If you’re ever fortunate enough to speak for a few moments with Chef Curtis Duffy, you quickly may find yourself swept into a lavish culinary atheneum, an epicurean mind palace where each dish is poetry, where ingredients and flavors weave literary epics, and the course ends in a cliffhanger. Doors open July 28th.
Duffy’s highly anticipated new restaurant, Ever, will sit at the corner of Fulton and Ada in Chicago’s West Loop neighborhood. As Chicago slowly reopens from COVID-19 closures, Ever’s official launch date announcement ushers in a wave of excitement and hope.
The restaurant’s exterior is an understated dark gray concrete, while its interior is a chambered, curvilinear space where every feature is deliberate and considered. Each element, from the minute amuse bouche shelves to the dramatic restroom tissue, is added to lead guests through the perfect culinary journey, directed by Chef Duffy. In his words, “It will literally be the best Ever. Nothing is a secondary thought.”
Duffy trained under famed Chef Charlie Trotter before working the Alinea and Avenues kitchens and winning three Michelin stars at Grace. He’s seen the detailed heights of culinary excellence, and plans to give each guest at Ever the experience of a lifetime.
This assiduity is clear in Duffy’s cooking philosophy, especially when it comes to the quality and provenance of his ingredients. Each component must be pristine, the finest on the market. Ever will eventually have a rooftop garden for herbs and an apiary, but Duffy will also source from farmers with whom he’s spent years building relationships. “We bring our farmers and their families in for dinner, so they can see what we’re doing with their hard work,” says Duffy, “If I ask them for 200 dime-sized Nasturtium leaves, they’ll understand why we’re asking for things in such a specific, certain way.”
To make sure his ingredients are consistently the best ever, Duffy works with farmers around their planting system, foregoing an ingredient when fields must lie fallow, and preserving acreage for highly specific crops and grazing. Ever won’t use a lot of red meat, but when they do it, it will be purchased from families who raise just one or two cows a year. “We know the generation of the animal, its lineage, where it comes from for years back,” says Duffy, “Knowing the people and understanding their product is the easiest way to make sure it’s the best.”
One of Duffy’s spur of the moment riffs on fennel:
“Let’s say fennel, perhaps with hoja santa, coconut, and black liquorice. Let’s utilize that fennel to its fullest potential. The bulb itself is cooked, the stalk is shaved raw, then the fronds are used to maybe make a tea or a puree. Then finally, we incorporate the fennel blooms.”
“Then we say, how are we going to treat the fennel in a new way? But we don’t want to reach too far – diners should be able to wrap their heads around it, because you need an element of familiarity. Without that connection, they won’t enjoy the dish, and you’re just hiding behind smoke and mirrors. From there, we take the hoja santa, the black liquorice, the coconut, and we break those elements down too, maybe microplane one table-side, use another for tea, another to wrap the fish course…”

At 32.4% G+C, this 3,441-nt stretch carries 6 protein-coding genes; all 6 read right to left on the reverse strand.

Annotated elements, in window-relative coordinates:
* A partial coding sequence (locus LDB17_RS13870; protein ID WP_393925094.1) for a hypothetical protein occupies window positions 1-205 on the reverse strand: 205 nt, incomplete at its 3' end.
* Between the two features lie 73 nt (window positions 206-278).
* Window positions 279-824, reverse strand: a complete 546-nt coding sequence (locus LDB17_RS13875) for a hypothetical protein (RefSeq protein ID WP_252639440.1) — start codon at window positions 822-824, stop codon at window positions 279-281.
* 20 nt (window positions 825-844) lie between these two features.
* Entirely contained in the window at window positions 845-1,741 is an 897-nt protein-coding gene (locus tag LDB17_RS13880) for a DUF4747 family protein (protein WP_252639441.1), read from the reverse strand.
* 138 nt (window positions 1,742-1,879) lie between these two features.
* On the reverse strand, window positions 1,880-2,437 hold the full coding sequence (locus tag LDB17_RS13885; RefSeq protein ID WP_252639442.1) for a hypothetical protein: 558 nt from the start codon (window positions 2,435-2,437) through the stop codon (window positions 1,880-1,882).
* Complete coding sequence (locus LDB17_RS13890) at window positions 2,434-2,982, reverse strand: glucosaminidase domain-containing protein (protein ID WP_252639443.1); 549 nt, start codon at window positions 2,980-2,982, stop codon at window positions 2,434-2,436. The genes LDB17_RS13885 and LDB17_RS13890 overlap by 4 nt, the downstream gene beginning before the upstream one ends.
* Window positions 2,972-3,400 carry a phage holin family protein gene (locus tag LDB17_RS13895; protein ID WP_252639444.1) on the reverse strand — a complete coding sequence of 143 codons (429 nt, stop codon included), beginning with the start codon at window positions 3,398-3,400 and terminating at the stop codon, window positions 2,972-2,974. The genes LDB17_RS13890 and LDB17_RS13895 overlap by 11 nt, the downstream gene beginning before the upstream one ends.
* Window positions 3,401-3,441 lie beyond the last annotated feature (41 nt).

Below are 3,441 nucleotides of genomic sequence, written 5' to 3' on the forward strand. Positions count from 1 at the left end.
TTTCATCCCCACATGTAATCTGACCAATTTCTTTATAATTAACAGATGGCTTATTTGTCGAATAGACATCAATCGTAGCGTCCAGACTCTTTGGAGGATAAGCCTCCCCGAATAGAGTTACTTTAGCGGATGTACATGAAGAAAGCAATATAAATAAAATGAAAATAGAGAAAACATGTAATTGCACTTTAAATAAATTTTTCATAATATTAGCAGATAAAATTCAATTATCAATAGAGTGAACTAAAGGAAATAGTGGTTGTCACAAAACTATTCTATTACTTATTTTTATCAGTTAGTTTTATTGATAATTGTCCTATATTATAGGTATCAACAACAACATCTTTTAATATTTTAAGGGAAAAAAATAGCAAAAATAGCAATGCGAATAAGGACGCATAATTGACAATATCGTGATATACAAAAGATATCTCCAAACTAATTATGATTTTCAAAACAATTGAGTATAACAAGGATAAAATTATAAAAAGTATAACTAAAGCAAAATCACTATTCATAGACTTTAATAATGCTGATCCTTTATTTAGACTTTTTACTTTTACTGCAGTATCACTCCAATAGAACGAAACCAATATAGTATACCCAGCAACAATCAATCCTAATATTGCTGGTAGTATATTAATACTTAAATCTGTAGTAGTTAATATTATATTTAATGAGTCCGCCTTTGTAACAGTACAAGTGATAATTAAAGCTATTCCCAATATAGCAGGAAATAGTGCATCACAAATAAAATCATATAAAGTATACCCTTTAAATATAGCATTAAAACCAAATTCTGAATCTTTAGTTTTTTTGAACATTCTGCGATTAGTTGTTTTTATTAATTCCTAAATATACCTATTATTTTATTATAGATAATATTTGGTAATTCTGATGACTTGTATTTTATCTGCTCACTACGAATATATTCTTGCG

Despite the seemingly instantaneous way Duffy can improvise, developing menus for Ever is a time-intensive process. “Every dish is written down on paper and worked through in the kitchen. It could take a week, it could take a month, and by that point sometimes it’s out of season,” says Duffy, “Sometime we nail it right away, but that’s very rare.”
He’s also aware of the loftiness sometimes attached to menus of this caliber. “You come into a restaurant like Ever and there’s a lot of expectations, but there’s also nervousness,” Duffy notes, “There’s a staff of people trying to meet your needs, and minimize the amount of decisions you have to make.”
Duffy develops his tasting menus like a musician would complete the songs in an album. His muse is a single ingredient, and his dishes are composed to offer a concentrated complexity in two or three bites, drawing guests in and leaving them eagerly awaiting the next course. But if the menu is a carefully ordered album, he says, each evening of service is a live concert, played a little differently each night.
Ever originally planned to offer two tasting menus, but for the safety of guests and staff during the novel coronavirus pandemic, they’ll launch with a single 8-10 course daily menu. Focused on land and sea proteins, with seasonal vegetables complemented with fruits, grains, seeds and nuts, the preliminary menu will pave the way for a second, vegetable-forward menu as occupancy restrictions lessen. True to form, Ever is taking meticulous safety measures to ensure the dining experience goes above and beyond social distancing regulations.
Adapting and evolving is important to Duffy – he’s excited about the architecture at Ever because it allows for seamless modifications and additions as menus and ideas unfold, as new ingredients come into season, and new sourcing partnerships form. It will be a space to push limits and to cook whims into reality. “My food changes when I change,” says Duffy. “I’m always progressing, and so is my food.”
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Photo courtesy of Michael Muser.